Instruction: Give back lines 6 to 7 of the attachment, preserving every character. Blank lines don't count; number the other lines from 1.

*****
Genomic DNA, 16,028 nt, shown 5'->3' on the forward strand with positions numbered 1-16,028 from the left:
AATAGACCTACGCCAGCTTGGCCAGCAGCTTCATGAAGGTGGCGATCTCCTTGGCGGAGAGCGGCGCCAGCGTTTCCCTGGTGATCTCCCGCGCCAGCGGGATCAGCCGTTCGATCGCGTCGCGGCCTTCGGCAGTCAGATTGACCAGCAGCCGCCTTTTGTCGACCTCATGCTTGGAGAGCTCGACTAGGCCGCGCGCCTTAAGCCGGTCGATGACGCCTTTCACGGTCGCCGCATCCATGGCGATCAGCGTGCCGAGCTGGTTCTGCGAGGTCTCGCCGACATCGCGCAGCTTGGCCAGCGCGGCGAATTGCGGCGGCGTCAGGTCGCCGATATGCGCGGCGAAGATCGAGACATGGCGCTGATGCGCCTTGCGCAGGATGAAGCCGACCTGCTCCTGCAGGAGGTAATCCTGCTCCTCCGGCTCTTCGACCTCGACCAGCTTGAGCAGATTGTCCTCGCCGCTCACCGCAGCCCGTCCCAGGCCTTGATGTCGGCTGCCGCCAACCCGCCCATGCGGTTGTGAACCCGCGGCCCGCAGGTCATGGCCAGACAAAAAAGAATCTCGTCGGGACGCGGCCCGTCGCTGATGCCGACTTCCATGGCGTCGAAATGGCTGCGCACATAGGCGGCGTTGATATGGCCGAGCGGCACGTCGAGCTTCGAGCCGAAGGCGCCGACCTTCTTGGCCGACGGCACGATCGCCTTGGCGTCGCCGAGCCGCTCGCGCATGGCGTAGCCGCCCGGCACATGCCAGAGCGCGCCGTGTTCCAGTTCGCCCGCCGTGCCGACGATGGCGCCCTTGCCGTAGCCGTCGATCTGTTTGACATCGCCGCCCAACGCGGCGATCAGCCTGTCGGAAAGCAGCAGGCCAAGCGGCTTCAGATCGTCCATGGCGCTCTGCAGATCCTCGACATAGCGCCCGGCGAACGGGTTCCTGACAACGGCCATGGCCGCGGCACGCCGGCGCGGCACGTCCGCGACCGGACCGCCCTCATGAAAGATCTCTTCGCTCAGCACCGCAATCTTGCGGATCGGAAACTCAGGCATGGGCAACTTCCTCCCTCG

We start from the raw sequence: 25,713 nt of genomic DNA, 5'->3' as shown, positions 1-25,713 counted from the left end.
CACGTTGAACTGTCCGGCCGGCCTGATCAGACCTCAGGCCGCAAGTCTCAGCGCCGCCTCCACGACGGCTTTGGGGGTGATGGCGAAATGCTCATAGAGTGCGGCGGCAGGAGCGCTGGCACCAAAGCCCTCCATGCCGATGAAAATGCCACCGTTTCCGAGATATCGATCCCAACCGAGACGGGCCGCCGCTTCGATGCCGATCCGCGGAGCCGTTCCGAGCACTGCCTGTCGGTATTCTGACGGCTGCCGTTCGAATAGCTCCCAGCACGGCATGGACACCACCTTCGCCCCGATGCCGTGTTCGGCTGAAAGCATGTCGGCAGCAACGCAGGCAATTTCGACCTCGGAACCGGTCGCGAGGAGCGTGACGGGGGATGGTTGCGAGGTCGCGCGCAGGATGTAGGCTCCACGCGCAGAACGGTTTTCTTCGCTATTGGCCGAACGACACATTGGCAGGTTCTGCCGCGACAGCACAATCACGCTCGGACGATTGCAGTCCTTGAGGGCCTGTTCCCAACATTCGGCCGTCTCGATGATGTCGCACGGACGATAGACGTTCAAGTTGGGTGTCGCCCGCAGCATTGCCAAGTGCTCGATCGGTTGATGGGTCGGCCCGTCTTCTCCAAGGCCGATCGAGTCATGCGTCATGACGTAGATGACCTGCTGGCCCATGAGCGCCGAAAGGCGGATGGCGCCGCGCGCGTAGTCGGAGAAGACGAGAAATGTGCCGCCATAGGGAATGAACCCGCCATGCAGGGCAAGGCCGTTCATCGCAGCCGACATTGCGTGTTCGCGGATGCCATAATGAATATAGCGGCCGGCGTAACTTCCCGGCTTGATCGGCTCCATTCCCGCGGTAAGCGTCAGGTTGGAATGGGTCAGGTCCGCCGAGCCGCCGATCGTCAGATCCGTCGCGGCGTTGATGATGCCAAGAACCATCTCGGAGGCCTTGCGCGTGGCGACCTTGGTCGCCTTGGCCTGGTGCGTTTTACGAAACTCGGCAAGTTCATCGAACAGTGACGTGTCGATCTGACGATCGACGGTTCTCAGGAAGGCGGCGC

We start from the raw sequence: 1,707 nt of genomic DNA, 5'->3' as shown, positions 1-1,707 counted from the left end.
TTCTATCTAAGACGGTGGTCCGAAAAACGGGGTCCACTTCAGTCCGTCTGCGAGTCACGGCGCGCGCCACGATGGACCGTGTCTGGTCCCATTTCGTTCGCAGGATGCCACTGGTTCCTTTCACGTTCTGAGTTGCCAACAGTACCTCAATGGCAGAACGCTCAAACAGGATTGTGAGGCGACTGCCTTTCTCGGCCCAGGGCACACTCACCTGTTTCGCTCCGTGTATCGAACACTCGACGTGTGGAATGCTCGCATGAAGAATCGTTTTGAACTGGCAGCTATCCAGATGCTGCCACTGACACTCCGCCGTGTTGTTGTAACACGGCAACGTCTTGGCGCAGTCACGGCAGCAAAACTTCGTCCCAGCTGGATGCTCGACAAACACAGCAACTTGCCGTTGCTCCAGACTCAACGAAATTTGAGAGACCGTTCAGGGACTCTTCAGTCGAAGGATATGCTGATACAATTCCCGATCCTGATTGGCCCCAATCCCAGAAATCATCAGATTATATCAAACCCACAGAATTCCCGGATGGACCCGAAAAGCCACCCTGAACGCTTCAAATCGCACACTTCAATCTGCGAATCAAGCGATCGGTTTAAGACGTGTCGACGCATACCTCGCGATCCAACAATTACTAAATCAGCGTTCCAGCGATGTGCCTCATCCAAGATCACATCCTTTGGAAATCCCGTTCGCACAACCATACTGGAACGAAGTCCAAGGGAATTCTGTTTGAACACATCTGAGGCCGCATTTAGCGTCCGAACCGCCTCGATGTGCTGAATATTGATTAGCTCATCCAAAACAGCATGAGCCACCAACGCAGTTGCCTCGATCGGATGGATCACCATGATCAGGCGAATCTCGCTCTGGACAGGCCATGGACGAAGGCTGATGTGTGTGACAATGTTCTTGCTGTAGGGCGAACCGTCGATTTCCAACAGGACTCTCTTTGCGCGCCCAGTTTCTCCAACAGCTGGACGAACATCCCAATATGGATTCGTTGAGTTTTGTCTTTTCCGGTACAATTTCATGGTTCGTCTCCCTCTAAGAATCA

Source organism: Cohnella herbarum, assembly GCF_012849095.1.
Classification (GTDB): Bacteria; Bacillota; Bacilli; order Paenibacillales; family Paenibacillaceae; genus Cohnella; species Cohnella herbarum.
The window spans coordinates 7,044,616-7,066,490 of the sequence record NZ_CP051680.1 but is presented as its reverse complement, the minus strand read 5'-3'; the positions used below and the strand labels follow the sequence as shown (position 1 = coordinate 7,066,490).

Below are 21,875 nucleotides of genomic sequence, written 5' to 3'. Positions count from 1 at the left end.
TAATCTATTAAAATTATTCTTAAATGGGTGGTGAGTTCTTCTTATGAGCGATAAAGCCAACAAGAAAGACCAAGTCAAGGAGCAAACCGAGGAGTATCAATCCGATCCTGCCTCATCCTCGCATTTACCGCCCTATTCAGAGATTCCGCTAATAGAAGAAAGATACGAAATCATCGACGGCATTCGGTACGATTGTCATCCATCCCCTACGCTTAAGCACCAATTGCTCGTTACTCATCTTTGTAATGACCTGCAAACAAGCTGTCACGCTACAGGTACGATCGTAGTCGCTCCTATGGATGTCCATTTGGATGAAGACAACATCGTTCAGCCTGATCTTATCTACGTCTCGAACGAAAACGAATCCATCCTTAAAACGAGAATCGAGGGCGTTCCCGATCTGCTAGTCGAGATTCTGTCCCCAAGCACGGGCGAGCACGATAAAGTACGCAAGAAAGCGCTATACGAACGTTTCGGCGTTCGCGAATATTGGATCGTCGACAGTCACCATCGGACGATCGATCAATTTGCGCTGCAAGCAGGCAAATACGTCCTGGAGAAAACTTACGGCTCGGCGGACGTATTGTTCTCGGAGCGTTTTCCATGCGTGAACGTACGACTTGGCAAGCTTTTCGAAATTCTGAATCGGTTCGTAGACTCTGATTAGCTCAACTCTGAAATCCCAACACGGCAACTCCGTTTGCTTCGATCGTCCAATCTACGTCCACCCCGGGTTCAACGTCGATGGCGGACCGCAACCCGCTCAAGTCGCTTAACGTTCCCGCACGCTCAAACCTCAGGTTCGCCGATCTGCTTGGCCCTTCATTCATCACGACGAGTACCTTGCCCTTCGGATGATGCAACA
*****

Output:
TTCTATCTAAGACGGTGGTCCGAAAAACGGGGTCCACTTCAGTCCGTCTGCGAGTCACGGCGCGCGCCACGATGGACCGTGTCTGGTCCCATTTCGTTCGCAGGATGCCACTGGTTCCTTTCACGTTCTGAGTTGCCAACAGTACCTCAATGGCAGAACGCTCAAACAGGATTGTGAGGCGACTGCCTTTCTCGGCCCAGGGCACACTCACCTGTTTCGCTCCGTGTATCGAACACTCGACGTGTGGAATGCTCGCATGAAGAATCGTTTTGAACTGGCAGCTATCCAGATGCTGCCACTGACACTCCGCCGTGTTGTTGTAACACGGCAACGTCTTGGCGCAGTCACGGCAGCAAAACTTCGTCCCAGCTGGATGCTCGACAAACACAGCAACTTGCCGTTGCTCCAGACTCAACGAAATTTGAGAGACCGTTCAGGGACTCTTCAGTCGAAGGATATGCTGATACAATTCCCGATCCTGATTGGCCCCAATCCCAGAAATCATCAGATTATATCAAACCCACAGAATTCCCGGATGGACCCGAAAAGCCACCCTGAACGCTTCAAATCGCACACTTCAATCTGCGAATCAAGCGATCGGTTTAAGACGTGTCGACGCATACCTCGCGATCCAACAATTACTAAATCAGCGTTCCAGCGATGTGCCTCATCCAAGATCACATCCTTTGGAAATCCCGTTCGCACAACCATACTGGAACGAAGTCCAAGGGAATTCTGTTTGAACACATCTGAGGCCGCATTTAGCGTCCGAACCGCCTCGATGTGCTGAATATTGATTAGCTCATCCAAAACAGCATGAGCCACCAACGCAGTTGCCTCGATCGGATGGATCACCATGATCAGGCGAATCTCGCTCTGGACAGGCCATGGACGAAGGCTGATGTGTGTGACAATGTTCTTGCTGTAGGGCGAACCGTCGATTTCCAACAGGACTCTCTTTGCGCGCCCAGTTTCTCCAACAGCTGGACGAACATCCCAATATGGATTCGTTGAGTTTTGTCTTTTCCGGTACAATTTCATGGTTCGTCTCCCTCTAAGAATCA

Source organism: Cohnella herbarum, assembly GCF_012849095.1.